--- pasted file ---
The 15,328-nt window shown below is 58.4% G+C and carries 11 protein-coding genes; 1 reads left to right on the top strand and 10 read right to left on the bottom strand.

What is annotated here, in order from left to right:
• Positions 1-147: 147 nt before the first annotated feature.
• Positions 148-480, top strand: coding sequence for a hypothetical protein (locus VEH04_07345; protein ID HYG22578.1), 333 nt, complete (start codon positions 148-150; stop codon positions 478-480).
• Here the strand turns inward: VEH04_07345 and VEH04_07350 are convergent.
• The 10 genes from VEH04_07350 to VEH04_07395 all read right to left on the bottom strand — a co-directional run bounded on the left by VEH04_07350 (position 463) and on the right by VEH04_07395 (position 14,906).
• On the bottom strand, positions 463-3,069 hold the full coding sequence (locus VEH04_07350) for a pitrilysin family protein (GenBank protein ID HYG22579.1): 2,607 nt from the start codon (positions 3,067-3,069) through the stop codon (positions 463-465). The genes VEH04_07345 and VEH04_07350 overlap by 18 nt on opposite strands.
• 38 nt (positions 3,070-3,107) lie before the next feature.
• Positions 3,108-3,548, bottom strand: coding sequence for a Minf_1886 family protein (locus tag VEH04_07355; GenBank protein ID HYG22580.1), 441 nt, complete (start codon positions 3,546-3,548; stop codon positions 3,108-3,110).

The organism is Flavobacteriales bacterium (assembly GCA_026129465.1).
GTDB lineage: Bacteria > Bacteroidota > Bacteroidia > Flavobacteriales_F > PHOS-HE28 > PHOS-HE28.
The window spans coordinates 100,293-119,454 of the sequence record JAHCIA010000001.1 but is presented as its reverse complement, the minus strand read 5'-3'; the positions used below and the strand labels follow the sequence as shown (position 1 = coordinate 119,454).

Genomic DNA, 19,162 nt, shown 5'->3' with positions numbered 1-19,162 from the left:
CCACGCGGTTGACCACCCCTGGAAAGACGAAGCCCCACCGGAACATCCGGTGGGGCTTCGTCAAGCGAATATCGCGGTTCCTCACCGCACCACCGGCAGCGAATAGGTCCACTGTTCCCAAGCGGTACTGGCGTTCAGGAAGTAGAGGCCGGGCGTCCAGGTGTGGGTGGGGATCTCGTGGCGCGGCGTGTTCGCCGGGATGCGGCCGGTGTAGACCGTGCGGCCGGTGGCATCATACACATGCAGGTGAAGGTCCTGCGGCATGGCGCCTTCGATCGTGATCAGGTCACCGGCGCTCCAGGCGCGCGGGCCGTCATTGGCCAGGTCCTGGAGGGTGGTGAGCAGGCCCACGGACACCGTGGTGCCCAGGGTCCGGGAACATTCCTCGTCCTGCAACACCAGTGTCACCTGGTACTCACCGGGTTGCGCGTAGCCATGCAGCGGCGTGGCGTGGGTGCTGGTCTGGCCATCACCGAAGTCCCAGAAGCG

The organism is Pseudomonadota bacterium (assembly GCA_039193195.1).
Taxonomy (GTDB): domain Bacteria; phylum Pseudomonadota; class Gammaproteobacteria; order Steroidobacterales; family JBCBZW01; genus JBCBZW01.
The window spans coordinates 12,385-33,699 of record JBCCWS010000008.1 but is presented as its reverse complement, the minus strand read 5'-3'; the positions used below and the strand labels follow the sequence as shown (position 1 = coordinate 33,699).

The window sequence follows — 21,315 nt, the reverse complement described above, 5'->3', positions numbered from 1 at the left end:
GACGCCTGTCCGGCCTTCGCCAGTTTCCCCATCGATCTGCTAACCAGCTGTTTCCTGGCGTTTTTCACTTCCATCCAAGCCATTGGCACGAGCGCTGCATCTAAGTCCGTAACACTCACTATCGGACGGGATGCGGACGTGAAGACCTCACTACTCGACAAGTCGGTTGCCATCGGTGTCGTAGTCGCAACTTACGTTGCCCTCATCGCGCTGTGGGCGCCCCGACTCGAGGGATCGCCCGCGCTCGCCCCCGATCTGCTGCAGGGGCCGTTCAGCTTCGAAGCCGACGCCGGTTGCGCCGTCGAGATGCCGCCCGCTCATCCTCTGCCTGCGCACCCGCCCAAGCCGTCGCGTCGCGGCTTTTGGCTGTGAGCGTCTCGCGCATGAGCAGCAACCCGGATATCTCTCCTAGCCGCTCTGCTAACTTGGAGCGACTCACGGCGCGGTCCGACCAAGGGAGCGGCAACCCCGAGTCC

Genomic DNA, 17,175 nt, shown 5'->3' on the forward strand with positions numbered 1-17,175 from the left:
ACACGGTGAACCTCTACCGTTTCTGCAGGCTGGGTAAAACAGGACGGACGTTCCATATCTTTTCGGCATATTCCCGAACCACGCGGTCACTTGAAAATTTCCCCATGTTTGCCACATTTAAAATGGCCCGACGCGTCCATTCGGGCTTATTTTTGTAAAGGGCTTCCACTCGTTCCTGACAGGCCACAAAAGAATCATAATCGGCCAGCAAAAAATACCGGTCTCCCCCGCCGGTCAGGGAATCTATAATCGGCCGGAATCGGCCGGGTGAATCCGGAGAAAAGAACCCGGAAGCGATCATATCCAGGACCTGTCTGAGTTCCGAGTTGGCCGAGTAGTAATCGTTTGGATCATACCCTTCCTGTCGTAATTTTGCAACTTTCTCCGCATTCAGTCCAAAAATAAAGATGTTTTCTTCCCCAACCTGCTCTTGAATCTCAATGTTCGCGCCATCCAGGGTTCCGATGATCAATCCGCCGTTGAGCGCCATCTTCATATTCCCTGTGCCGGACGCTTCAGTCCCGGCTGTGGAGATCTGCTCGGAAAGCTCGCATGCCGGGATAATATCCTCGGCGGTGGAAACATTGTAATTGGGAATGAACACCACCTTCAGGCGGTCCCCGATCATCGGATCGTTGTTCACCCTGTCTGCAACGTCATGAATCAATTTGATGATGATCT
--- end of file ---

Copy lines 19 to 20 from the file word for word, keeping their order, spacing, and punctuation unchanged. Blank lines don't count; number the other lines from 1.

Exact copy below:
GACGCCTGTCCGGCCTTCGCCAGTTTCCCCATCGATCTGCTAACCAGCTGTTTCCTGGCGTTTTTCACTTCCATCCAAGCCATTGGCACGAGCGCTGCATCTAAGTCCGTAACACTCACTATCGGACGGGATGCGGACGTGAAGACCTCACTACTCGACAAGTCGGTTGCCATCGGTGTCGTAGTCGCAACTTACGTTGCCCTCATCGCGCTGTGGGCGCCCCGACTCGAGGGATCGCCCGCGCTCGCCCCCGATCTGCTGCAGGGGCCGTTCAGCTTCGAAGCCGACGCCGGTTGCGCCGTCGAGATGCCGCCCGCTCATCCTCTGCCTGCGCACCCGCCCAAGCCGTCGCGTCGCGGCTTTTGGCTGTGAGCGTCTCGCGCATGAGCAGCAACCCGGATATCTCTCCTAGCCGCTCTGCTAACTTGGAGCGACTCACGGCGCGGTCCGACCAAGGGAGCGGCAACCCCGAGTCC

Genomic DNA, 17,175 nt, shown 5'->3' on the forward strand with positions numbered 1-17,175 from the left: